A recent study investigated sources of cybersickness during virtual reality (VR) and found variations in visual sensitivity as a predictor of motion sickness.
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The findings were published in the journal Entertainment Computing and describes how VR headsets were used to stimulate visual cues by present videos that produced moderate levels of motion sickness. Researchers were able to find that a person’s discomfort with visual impulses are a result of a specific sensory cue called motion parallax.
Motion parallax is defined as the “relative movement of different parts of the environment”.
The authors note that the variability in motion sickness is due to gender differences which is primarily blamed on the poor personalization of VR displays that automatically default to male settings.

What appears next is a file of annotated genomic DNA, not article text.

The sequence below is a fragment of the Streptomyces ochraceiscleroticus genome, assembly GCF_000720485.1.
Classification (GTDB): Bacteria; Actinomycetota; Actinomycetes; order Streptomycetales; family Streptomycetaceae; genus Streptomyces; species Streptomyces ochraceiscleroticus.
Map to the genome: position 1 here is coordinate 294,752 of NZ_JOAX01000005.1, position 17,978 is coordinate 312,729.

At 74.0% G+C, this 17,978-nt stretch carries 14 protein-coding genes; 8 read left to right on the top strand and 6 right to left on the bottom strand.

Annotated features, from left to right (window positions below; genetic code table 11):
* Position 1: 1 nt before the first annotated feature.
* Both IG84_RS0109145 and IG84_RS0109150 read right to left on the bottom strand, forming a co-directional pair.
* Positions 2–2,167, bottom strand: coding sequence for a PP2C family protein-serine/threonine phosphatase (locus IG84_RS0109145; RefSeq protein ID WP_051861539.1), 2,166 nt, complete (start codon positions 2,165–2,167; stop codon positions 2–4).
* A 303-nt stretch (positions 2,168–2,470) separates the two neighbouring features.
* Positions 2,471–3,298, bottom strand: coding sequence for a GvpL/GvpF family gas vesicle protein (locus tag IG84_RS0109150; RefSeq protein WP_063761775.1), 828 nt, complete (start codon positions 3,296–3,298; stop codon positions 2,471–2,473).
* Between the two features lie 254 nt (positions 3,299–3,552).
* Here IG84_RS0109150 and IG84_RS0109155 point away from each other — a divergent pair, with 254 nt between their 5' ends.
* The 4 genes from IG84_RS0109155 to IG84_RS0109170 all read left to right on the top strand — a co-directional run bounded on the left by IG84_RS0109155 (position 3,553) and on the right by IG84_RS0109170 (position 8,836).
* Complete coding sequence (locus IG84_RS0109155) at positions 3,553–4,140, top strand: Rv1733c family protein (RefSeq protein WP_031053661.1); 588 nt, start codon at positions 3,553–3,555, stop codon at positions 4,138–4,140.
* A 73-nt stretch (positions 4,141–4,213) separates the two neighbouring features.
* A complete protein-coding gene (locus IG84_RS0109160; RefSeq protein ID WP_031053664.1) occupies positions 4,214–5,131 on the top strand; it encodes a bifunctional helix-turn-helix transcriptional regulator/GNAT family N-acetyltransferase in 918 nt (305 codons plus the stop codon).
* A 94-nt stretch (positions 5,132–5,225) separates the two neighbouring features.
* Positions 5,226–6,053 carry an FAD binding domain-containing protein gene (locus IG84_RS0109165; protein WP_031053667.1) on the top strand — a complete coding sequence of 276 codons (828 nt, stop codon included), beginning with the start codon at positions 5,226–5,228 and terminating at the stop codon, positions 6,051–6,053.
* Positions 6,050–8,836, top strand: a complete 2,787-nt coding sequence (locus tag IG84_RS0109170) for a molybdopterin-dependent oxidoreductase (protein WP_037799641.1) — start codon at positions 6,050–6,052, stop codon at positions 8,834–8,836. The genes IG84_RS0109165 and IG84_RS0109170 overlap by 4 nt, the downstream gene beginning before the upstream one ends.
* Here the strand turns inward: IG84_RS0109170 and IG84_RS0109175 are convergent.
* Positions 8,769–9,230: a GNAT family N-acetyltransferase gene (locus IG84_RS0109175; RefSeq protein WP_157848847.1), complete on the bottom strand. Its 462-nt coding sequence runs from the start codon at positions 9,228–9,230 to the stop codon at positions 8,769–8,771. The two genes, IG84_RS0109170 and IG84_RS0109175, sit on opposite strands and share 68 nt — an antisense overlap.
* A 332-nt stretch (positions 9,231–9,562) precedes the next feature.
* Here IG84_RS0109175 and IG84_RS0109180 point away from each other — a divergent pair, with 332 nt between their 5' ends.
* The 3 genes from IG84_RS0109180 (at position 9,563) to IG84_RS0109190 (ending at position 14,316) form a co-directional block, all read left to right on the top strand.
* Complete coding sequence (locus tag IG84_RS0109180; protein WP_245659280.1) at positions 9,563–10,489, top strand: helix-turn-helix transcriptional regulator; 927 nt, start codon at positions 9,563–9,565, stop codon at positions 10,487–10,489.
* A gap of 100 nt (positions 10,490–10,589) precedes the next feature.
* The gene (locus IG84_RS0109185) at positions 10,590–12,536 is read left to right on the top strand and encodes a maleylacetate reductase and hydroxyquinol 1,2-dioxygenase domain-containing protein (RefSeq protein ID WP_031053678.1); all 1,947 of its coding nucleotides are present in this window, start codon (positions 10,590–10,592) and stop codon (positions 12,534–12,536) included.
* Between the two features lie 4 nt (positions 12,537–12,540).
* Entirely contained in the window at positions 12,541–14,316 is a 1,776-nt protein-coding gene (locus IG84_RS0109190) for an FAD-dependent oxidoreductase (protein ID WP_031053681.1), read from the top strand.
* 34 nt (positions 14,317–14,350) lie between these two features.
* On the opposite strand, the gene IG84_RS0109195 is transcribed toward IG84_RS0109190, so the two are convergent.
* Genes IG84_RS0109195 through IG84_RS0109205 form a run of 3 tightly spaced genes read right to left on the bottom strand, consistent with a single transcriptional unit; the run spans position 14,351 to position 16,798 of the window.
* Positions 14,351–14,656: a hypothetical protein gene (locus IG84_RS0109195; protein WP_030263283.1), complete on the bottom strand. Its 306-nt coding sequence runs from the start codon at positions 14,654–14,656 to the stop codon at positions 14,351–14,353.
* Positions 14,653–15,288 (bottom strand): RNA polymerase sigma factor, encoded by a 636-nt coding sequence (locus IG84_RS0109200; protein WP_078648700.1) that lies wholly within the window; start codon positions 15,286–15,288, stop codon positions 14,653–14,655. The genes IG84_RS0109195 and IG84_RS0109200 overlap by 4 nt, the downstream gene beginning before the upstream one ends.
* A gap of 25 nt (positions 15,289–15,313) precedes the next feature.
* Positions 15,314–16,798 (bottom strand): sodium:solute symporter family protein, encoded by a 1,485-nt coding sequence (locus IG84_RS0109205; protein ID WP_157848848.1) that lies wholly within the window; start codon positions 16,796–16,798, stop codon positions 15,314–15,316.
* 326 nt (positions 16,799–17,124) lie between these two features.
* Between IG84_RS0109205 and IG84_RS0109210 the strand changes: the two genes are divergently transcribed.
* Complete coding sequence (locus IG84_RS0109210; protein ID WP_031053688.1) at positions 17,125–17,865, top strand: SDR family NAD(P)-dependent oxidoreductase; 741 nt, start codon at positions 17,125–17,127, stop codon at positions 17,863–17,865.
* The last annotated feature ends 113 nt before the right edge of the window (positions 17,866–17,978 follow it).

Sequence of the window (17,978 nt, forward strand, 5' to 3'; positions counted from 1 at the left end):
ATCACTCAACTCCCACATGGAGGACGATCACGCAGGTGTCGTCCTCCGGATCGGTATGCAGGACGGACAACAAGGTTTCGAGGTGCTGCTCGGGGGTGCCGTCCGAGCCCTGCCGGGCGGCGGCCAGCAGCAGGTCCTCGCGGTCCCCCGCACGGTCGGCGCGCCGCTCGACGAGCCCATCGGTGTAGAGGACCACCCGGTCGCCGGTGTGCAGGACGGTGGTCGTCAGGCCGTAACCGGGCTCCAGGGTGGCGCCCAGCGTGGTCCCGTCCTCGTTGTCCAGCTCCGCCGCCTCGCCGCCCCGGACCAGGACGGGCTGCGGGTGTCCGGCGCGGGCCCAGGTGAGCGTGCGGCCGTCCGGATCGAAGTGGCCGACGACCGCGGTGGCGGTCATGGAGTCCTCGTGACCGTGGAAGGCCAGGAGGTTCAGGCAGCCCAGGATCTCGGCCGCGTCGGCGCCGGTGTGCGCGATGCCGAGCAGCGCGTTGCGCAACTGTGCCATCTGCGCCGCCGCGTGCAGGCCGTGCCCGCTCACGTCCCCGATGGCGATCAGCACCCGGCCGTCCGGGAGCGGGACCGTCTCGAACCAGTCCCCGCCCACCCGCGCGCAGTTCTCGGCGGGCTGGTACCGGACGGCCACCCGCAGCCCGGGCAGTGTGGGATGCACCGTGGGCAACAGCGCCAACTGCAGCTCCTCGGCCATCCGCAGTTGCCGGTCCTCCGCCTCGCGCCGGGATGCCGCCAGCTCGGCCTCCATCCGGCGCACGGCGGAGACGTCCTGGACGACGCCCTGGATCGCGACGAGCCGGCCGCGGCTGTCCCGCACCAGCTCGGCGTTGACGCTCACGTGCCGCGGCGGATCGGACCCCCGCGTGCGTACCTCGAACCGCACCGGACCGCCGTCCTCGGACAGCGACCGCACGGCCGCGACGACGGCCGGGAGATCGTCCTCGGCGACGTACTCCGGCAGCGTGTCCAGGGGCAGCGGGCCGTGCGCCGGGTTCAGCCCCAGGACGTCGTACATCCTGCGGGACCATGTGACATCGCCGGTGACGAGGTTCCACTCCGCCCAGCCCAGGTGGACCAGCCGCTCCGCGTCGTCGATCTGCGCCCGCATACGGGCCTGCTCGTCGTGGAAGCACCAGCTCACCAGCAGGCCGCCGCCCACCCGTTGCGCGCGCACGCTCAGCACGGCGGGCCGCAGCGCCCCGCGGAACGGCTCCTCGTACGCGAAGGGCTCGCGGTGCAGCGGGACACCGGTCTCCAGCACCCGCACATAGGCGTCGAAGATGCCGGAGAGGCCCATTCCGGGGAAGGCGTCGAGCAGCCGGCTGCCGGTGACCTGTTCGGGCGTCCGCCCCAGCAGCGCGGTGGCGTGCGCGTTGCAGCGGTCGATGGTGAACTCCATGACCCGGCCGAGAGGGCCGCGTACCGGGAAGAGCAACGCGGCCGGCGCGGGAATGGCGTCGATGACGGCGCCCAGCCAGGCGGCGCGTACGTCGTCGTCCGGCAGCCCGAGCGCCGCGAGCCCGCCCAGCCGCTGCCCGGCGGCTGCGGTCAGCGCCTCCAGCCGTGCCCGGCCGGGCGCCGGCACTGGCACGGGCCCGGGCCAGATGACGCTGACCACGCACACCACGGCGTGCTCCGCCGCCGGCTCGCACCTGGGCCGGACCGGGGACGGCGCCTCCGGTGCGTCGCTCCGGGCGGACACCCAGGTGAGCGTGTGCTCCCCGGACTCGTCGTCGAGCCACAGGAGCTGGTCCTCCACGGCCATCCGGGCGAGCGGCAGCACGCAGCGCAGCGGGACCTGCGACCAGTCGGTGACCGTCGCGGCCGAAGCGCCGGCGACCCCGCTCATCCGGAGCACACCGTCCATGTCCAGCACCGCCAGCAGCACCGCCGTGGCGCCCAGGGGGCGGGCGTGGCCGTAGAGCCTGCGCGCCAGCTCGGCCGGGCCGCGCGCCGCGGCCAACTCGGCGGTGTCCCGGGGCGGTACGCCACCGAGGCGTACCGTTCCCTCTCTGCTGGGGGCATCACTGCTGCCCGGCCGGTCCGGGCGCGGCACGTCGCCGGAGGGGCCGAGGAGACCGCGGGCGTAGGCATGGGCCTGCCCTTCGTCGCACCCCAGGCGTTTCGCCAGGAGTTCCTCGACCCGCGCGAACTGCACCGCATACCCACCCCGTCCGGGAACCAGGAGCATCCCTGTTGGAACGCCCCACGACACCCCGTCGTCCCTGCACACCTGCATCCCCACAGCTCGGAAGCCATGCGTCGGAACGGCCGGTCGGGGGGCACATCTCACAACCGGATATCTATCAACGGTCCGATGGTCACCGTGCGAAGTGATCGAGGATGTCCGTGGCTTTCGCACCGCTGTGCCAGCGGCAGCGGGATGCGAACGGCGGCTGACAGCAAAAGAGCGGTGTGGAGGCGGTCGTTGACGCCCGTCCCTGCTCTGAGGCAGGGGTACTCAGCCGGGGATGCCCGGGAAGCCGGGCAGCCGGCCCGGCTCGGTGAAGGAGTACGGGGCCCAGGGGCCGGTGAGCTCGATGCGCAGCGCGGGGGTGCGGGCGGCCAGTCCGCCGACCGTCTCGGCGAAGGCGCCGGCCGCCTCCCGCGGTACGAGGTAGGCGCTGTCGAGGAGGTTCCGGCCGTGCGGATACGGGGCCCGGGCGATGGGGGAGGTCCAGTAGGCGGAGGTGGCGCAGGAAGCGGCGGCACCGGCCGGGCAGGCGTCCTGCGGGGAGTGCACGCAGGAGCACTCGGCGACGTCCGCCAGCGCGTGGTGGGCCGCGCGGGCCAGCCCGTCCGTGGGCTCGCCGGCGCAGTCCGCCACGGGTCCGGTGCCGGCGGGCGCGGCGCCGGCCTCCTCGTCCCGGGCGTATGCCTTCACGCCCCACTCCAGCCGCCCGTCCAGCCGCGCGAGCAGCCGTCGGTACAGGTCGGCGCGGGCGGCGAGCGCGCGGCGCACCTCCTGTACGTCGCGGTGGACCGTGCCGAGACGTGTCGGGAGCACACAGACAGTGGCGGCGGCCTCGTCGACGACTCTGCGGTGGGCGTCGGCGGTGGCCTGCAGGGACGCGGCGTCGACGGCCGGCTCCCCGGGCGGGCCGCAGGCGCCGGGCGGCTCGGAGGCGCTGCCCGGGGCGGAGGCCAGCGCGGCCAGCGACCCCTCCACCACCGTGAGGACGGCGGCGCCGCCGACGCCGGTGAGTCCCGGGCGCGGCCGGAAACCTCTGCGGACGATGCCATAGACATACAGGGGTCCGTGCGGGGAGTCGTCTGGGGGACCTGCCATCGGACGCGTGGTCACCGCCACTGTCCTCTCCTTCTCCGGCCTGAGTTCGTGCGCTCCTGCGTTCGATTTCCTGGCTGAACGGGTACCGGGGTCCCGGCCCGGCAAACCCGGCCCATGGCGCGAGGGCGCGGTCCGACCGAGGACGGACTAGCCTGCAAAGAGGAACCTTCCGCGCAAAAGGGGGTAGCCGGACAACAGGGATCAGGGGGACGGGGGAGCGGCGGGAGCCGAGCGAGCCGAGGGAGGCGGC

"As we tested sensitivity to sensory cues, a robust relationship emerged. It was clear that the greater an individual's sensitivity to motion parallax cues, the more severe the motion sickness symptoms," said Rokers. "It is our hope that these findings will help lead to the more widespread use of powerful VR technologies by removing barriers that prevent many people from taking advantage of its potential."
Source: Science Daily